How to staff an accounting team

How to staff an accounting team

When hiring an accounting team, it’s important to first look at the business’s needs. What a company requires from an accounting perspective can vary from one business to another, especially depending on its size.

For example, small businesses may not have the available resources to hire a full-time accountant. They may need someone to only oversee the basic tasks, such as paying the bills or data entry. If this is the case, a part-time accountant or bookkeeper may be the solution.

Meanwhile, another organization may get more creative with their staffing solutions and make the accounting responsibilities 50 percent of a current employee’s workload. This is often seen with the Office Manager role, which can be tasked with spending half the day doing the company’s bookkeeping or other accounting tasks, while juggling their normal responsibilities.

Regardless of how the team looks from an outside perspective, it’s vital to staff an accounting department with the right people who possess the education and experience necessary to get the job done, while meeting the organization’s needs. Let Jason Alexander, a CFO Business Advisor for Lucrum Consulting, LLC, explain. Jason has four years of experience working with a national staffing company specializing in finance and accounting professionals so he’s seen just about every success story and mistake when it comes to hiring in this field.

Bookkeepers are traditionally the foundation of any accounting department. Don’t have a never-ending reserve of resources? A bookkeeper is a solid first hire. Most small-business bookkeepers are QuickBooks savvy and excel at data entry. They are also pros at overseeing the day-to-day accounting functions, such as maintaining invoices for accounts receivable, processing stop payments, writing checks and filing/storing documents.

“These are the individuals I like to affectionately say handle the ‘blocking and tackling’ for an organization,” explains Alexander. “Bookkeepers keep the organization in compliance, ensuring the bills are paid on time and the vendors are kept happy. They also have to be exceptionally trust-worthy. You don’t want just anyone handling the books on behalf of a company’s namesake. You want the best.”

Staff to Senior Accountant or Controller
As the company grows and it begins to need additional analysis and reporting to move forward, a more advanced senior accountant with strong industry and software experience should be on-boarded. In the accounting industry, this position is often referred to as a Staff or Senior Accountant – someone who is capable of performing and overseeing all of the bookkeeper responsibilities but who can also provide simple reports to management about the company’s last quarter financial performance. This person is typically a degreed accountant or has the experience required.

“These individuals are the historians,” says Alexander. “They excel at looking at an organization’s past performance and outlining its prior areas of growth and decline through the reports they generate. This information helps business owners make informed decisions so they can steer the business in the right direction.”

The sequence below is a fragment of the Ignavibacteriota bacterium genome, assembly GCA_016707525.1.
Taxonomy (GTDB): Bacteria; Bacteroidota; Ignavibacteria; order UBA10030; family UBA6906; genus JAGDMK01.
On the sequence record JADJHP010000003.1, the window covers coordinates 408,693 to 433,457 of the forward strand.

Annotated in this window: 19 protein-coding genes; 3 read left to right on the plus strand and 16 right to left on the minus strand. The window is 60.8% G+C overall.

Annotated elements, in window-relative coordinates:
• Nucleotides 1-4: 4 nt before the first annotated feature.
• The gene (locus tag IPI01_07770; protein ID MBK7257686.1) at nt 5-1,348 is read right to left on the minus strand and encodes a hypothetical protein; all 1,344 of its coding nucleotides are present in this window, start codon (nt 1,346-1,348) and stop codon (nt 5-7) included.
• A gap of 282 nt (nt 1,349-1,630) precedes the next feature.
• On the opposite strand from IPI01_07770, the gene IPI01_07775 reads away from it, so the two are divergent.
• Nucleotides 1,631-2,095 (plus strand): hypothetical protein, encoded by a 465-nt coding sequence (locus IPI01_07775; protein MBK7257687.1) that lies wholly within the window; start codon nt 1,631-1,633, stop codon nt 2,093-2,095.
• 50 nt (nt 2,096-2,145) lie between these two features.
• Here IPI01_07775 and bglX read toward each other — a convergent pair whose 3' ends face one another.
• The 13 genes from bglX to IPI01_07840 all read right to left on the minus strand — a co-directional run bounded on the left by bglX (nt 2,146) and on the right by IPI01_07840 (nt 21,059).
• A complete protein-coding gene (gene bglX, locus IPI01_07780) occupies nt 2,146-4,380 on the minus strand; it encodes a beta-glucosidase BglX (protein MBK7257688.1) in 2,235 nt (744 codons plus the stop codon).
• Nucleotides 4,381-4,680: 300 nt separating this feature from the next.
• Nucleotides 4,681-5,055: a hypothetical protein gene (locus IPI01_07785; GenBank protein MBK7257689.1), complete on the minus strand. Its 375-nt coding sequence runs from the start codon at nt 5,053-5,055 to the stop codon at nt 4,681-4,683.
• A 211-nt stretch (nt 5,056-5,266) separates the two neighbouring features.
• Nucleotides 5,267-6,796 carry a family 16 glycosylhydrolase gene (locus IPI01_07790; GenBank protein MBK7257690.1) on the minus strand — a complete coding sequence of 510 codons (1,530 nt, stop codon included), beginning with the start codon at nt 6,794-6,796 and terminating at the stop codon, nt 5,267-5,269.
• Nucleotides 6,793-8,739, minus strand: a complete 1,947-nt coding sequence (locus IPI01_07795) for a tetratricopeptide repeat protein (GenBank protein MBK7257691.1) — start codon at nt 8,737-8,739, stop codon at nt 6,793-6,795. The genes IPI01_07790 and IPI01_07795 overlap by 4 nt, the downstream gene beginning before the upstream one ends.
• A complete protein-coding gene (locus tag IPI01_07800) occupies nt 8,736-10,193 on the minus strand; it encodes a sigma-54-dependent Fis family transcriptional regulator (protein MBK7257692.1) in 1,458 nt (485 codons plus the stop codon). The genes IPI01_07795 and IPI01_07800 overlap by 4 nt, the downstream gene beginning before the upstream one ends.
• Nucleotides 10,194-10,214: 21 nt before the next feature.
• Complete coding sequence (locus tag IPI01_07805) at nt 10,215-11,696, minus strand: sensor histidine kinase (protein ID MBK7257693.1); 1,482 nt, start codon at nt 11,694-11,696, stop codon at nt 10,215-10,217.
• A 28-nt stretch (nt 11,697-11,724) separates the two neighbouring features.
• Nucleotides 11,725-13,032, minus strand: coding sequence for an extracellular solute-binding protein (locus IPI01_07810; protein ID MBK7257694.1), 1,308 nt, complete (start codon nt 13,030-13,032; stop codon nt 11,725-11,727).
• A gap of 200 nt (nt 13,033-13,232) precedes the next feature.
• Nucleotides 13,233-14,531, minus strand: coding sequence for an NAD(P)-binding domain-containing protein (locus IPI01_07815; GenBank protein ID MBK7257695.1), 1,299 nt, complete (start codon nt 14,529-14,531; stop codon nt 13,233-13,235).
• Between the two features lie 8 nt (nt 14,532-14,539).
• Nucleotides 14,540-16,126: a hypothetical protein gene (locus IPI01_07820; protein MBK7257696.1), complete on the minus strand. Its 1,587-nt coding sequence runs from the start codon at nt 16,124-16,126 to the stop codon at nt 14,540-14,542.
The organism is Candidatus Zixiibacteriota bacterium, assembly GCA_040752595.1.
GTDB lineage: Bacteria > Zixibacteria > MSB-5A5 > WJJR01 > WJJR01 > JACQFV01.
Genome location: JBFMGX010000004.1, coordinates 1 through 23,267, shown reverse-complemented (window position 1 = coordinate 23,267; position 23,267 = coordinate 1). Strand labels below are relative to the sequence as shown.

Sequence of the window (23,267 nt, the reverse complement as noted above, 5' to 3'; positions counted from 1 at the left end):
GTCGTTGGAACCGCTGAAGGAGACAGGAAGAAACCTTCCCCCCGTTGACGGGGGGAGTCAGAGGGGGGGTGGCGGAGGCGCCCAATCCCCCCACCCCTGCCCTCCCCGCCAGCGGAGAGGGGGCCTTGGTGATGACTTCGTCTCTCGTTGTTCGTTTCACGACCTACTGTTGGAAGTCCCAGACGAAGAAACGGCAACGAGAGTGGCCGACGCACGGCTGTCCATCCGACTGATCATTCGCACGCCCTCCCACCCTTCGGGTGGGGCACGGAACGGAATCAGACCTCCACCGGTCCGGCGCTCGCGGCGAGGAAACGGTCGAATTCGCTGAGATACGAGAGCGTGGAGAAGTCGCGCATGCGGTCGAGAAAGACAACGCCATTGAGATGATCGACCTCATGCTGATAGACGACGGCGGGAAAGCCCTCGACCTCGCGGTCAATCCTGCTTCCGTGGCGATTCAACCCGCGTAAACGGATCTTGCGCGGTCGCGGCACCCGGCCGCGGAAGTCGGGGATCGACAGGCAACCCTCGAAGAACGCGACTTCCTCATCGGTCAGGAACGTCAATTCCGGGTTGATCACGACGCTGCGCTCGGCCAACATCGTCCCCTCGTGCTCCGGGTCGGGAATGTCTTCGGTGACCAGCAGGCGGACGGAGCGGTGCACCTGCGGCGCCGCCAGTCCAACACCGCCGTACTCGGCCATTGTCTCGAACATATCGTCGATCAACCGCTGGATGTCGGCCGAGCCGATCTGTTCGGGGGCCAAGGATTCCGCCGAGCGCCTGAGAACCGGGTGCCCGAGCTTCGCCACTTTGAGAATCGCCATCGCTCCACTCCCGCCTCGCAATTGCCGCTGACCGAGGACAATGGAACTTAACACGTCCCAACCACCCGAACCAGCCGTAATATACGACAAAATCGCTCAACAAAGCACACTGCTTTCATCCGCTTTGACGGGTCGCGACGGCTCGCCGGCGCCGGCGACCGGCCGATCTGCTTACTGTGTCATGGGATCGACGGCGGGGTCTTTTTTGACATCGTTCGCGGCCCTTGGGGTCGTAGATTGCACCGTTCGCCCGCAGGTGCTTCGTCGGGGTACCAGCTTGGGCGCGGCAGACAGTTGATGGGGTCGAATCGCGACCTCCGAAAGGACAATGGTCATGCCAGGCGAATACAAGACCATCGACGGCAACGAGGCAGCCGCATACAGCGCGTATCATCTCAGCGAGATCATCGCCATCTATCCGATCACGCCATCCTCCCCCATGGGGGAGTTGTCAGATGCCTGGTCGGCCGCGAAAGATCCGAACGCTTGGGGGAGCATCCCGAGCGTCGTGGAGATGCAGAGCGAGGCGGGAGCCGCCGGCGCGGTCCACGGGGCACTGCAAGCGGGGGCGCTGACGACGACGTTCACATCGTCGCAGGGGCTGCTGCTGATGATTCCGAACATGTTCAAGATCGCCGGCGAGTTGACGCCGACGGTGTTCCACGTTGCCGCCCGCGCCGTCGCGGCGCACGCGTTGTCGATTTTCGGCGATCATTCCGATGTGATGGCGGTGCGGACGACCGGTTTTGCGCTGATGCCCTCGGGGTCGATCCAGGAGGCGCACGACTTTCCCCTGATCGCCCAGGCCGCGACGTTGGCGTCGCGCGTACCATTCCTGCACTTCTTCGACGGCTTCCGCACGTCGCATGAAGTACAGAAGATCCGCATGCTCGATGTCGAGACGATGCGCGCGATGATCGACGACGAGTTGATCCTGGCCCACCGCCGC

For business owners who are having a difficult time finding a qualified senior accountant, Alexander recommends looking internally first. Many times, there is a bookkeeper who can fill the position. If so, consider promoting them and using their knowledge and expertise to train the new, incoming bookkeeper who will be taking their place. “There are typically more affordable bookkeeper options, than accountants, in the marketplace,” adds Alexander. “So take advantage of it.”

The last full-time position to consider staffing is the  CFO position, especially when the business is growing exponentially. In this instance, a visionary is needed – a forward thinker who can contribute to the strategic direction of the company. Often CFO’s are involved in management, operations, as well as the finance function. A good Staff Accountant or Controller is key to the CFO’s success; the CFO has to have good historical numbers to rely on so they can focus on forecasts or what-if scenarios using that prior period data.

“A CFO can add value to a team in a variety of ways,” says Alexander. “Where senior accountants are the historians, these individuals are the ‘thought leaders.’ They’re constantly looking ahead, evaluating the reward and weighing it against the risk. In short, their main goal is cash flow and ensuring the long-term financial health of the organization.”

How do they accomplish this? By spending their days focusing on the strategic direction of the business. CFOs handle budgeting, forecasting, job costing and analysis that includes a dashboard of Key Performance Indicators for the company.

“As a company grows, it requires more strategic thinking,” adds Alexander. “Adding a CFO to the staff is a sign an organization in moving in the right direction – up.”

To take the stress out of staffing an accounting team, heed Alexander’s advice. “Remember to always build from the ground up, remain flexible as the company grows and keep in mind that staffing decisions should be driven by what the company needs, not the business owner,” he says.

Are you ready to staff your accounting team or have questions about what roles may be needed based on your organization’s structure and size? Contact the Lucrum Consulting team at 980.999.2100 for assistance. We look forward to working with you.

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